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ორშაბათი | 06 ივნისი, 2016

Attitudes Towards Public Opinion Polls in Georgia (Part 2)

CRRC/NDI’s public opinion polls become the subject of intense discussions after the results of every wave of the survey are released, with politicians from various political parties criticizing the polls. Such a situation, though, is not unique to Georgia. As Professor Arthur Lupia recently put it, pollsters are a “popular whipping boy in politics”, yet they also “can give people a stronger voice”. In a previous blog post, we showed that attitudes toward public opinion poll results are mixed in Georgia, with nearly equal shares of the population trusting, distrusting, and neither trusting nor distrusting the results. This blog post shows that even though public opinion polls are regularly criticized in Georgia, there is still a public demand for them. 

CRRC’s 2015 Caucasus Barometer survey asked respondents to rate the level of their agreement or disagreement with the following statements: 

• “Public opinion polls help all of us get better knowledge about the society we live in”; 
• “Ordinary people trust public opinion poll results only when they like the results”; 
• “Public opinion polls can only work well in developed democratic countries, but not in countries like Georgia”; 
• “The government should consider the results of public opinion polls while making political decisions”; 
• “Politicians trust public opinion poll results only when these are favorable for them or for their party”; 
• “I think I understand quite well how public opinion polls are conducted”. 

Those who, while answering the previous question about trust in polling results, reported they did not know anything about public opinion polls, were not asked these questions.
Two-thirds of the population agrees with the statement that the government should consider the results of public opinion polls while making decisions, and nearly half agrees that polls help everyone to better understand the society they live in.





Note: A 10-point scale was used to record answers to these questions. On the original scale, code ‘1’ corresponded to the option “Completely disagree” and code ‘10’ corresponded to the option “Completely agree”. For the charts in this blog post, the answers were grouped as follows: codes ‘1’ through ‘4’ were labeled “Disagree”; codes ‘5’ and ‘6’ were labeled “Neutral”; codes ‘7’ through ‘10’ were labeled “Agree”. Options “Don’t know” and “Refuse to answer” aren’t shown on the charts.

 

The share of the population who disagree with the statement that “polls can only work in developed democratic countries, but not in countries like Georgia,” is almost twice as large as the share of those who agree with this statement.







 
At the same time, people don’t feel they have a good knowledge of how public opinion polls are conducted. Only 36% report believing they have a good understanding of it. 45% also report that ordinary people trust the results of public opinion polls only when they like them, and 62% report the same in the case of politicians. Increasing knowledge of and trust in polls are clear challenges for pollsters in Georgia.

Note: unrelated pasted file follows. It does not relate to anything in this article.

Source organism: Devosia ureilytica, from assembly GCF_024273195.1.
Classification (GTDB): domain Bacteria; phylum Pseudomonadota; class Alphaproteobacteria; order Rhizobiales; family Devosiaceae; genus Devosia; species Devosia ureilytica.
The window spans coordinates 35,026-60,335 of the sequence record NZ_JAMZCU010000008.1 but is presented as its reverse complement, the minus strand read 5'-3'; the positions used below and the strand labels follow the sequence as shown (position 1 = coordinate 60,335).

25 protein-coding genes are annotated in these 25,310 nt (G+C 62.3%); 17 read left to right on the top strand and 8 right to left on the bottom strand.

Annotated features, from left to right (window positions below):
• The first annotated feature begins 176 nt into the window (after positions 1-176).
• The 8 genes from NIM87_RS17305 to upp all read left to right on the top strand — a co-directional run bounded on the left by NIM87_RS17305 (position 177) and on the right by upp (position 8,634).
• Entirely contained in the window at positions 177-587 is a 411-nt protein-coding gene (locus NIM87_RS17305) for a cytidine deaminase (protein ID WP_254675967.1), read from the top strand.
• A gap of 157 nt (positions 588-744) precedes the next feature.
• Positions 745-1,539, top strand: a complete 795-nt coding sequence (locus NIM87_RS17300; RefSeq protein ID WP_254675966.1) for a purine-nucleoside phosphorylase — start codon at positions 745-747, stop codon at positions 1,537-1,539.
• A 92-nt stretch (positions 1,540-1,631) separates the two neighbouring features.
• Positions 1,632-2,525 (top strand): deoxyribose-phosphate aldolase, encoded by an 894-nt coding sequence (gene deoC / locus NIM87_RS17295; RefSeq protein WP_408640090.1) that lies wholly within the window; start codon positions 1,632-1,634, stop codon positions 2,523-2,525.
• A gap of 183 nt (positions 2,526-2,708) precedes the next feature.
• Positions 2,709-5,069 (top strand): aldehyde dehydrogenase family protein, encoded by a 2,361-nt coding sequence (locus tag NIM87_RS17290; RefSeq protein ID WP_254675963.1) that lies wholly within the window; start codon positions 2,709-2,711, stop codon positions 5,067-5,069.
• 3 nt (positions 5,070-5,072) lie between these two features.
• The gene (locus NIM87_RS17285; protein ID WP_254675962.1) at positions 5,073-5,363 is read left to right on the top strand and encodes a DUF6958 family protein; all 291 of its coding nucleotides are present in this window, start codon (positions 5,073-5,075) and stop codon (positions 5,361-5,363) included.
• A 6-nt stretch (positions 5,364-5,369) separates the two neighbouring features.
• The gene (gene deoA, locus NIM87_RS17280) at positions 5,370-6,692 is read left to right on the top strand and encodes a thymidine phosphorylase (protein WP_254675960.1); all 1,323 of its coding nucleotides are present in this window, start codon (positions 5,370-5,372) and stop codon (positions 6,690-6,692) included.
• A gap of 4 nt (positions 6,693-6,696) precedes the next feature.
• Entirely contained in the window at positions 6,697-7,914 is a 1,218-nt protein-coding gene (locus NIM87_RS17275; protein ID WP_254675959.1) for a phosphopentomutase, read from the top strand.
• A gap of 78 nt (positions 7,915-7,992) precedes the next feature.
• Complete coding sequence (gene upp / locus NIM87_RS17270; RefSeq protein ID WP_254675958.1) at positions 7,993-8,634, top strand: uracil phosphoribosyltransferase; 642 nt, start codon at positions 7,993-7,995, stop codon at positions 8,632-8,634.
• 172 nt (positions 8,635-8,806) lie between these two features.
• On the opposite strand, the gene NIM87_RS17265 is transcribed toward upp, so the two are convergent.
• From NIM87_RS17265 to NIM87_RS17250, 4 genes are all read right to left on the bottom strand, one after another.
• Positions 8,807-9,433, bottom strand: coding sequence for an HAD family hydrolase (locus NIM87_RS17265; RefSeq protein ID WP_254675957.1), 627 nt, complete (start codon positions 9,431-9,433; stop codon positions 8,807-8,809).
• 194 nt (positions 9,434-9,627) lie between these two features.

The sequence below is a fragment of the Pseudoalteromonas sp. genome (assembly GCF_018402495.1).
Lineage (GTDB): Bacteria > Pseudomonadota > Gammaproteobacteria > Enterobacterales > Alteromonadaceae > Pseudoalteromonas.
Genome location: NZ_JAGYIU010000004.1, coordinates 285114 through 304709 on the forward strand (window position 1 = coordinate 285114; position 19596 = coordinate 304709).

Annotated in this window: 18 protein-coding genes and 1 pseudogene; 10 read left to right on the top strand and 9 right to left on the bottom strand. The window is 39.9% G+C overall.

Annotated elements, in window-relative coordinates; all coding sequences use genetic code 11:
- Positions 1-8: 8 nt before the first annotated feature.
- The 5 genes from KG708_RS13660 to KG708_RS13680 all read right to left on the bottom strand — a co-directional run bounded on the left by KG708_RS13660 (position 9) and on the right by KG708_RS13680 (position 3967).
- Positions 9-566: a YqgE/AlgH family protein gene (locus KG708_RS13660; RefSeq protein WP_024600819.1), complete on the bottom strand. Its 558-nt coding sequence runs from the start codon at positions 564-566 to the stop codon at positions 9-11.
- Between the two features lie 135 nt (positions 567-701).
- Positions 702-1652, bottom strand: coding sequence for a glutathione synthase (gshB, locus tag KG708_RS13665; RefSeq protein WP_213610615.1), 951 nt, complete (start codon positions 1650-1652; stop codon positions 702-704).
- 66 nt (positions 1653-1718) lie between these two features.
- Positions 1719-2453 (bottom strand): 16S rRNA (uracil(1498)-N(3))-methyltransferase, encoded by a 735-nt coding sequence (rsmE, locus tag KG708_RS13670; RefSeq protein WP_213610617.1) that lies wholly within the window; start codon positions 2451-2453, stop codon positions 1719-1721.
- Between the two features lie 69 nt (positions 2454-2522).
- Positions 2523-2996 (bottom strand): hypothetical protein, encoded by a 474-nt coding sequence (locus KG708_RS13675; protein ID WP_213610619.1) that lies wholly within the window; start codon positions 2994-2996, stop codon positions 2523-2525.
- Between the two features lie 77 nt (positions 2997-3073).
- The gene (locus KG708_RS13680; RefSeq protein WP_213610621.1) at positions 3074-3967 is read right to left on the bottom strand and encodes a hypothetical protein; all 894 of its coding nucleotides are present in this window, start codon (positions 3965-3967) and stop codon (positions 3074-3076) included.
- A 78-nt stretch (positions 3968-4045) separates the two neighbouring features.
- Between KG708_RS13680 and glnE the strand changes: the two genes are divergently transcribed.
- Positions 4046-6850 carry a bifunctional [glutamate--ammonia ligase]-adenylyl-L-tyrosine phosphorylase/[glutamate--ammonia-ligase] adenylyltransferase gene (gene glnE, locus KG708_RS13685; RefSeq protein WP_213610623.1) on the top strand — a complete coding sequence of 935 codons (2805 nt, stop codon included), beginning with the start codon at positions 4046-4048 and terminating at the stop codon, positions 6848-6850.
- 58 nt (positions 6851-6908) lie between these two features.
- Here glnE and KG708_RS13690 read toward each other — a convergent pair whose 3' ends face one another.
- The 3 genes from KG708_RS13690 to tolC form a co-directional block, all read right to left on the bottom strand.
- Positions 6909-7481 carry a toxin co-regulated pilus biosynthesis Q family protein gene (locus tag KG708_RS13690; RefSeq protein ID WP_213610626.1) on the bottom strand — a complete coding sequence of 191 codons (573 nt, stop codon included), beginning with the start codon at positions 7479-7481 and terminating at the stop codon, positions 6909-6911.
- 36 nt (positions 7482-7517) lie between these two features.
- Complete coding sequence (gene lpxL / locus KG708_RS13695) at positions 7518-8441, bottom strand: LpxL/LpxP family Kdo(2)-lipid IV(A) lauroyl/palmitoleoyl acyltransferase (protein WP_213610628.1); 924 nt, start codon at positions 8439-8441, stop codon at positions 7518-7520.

Whether people trust them or not, polls are important for society, and the results presented in this blog post show that people do acknowledge this importance. Polls help everyone grasp what society thinks, and the majority of the population thinks the government should consider poll results when making decisions.


To learn more about public opinion polls, take a look at earlier blog posts including Attitudes toward public opinion polls in Georgia, Ask CRRC | Survey vs Census and Pre-Election Polls | what would be needed. To learn more about how CRRC collects data, take a look at this video or read CRRC-Georgia’s Research Guidelines.

25.08.2014 | ორშაბათი

Emigration, Language, and Remittances in Georgia

As discussed in a recent blog post, household incomes in Georgia have risen steadily since 2008. The percentage of Georgians who have family or close relatives living abroad has also significantly increased from 37% in 2009 to 53% in 2013. 14% of Georgian households currently receive money from family members, relatives, or friends living in another country as an income source. This blog examines changes in interest in emigrating from Georgia over the last five years, while controlling for certain variables.
29.09.2014 | ორშაბათი

Georgians Have High Hopes but Little Information about the Association Agreement with the EU

Optimism abounds with regards to the recently signed Georgia-European Union Association Agreement (AA). Most Georgians, however, lack information about the EU and its relation to the country, including the details of the agreement which directly concern the future of Georgia’s economy. The AA covers many areas including national security, migration, human rights and the rule of law but is primarily a free trade agreement with potentially major implications for employment.
07.10.2014 | სამშაბათი